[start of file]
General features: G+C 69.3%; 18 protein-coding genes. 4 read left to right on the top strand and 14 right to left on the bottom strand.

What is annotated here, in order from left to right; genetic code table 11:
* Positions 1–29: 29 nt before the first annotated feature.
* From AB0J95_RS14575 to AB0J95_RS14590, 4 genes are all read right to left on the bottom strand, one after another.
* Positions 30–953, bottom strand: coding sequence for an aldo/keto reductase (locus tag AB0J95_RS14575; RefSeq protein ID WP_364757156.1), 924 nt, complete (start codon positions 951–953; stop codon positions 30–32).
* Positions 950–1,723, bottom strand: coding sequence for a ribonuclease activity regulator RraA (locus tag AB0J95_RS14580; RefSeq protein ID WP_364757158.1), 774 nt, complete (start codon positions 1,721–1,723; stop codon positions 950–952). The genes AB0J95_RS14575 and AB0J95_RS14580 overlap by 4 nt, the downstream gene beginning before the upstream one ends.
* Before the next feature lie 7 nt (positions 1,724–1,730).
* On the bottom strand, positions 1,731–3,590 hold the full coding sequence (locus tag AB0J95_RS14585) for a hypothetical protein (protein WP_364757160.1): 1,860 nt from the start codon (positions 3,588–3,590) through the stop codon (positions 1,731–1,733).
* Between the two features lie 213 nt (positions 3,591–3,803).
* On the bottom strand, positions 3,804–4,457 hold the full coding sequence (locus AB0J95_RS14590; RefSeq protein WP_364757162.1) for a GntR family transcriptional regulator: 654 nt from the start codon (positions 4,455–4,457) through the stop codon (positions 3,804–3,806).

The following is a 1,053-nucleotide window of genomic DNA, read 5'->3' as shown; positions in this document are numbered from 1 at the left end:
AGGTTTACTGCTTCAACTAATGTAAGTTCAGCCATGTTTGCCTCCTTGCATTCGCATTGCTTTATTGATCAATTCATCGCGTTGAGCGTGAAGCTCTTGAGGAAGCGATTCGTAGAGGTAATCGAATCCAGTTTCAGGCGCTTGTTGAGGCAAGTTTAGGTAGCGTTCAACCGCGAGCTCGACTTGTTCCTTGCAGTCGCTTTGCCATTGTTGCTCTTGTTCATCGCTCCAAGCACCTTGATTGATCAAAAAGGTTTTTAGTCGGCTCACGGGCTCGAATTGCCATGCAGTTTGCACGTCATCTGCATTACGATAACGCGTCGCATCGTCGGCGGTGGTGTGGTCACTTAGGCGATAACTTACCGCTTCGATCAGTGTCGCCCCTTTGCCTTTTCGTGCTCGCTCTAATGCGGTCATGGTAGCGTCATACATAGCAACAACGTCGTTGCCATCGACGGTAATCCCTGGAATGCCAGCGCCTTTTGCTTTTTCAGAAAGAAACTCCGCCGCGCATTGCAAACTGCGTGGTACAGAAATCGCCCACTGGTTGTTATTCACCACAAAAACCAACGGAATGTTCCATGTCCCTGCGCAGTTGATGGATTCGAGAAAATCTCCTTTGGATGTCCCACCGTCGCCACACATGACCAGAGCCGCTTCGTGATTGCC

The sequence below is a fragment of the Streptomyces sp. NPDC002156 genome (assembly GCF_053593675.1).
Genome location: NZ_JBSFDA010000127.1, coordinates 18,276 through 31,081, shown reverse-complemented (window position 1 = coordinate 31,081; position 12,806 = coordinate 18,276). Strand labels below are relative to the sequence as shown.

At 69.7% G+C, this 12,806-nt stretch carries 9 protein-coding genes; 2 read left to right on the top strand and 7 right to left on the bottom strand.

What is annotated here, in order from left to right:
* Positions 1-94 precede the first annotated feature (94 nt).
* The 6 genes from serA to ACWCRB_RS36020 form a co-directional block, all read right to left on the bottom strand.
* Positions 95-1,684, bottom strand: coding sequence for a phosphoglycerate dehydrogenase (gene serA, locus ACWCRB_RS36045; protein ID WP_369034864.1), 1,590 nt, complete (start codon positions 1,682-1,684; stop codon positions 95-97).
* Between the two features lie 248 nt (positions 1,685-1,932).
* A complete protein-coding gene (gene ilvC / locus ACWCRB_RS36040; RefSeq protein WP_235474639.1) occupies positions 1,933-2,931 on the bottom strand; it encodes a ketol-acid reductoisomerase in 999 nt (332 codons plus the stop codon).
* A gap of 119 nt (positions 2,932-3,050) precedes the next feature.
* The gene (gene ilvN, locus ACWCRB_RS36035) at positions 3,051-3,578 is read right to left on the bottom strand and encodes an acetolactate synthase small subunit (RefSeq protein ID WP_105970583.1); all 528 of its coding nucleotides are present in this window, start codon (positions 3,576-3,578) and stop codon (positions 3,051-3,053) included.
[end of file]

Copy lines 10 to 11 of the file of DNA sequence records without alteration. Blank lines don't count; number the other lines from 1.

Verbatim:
* On the bottom strand, positions 3,804–4,457 hold the full coding sequence (locus AB0J95_RS14590; RefSeq protein WP_364757162.1) for a GntR family transcriptional regulator: 654 nt from the start codon (positions 4,455–4,457) through the stop codon (positions 3,804–3,806).

The following is a 1,053-nucleotide window of genomic DNA, read 5'->3' as shown; positions in this document are numbered from 1 at the left end: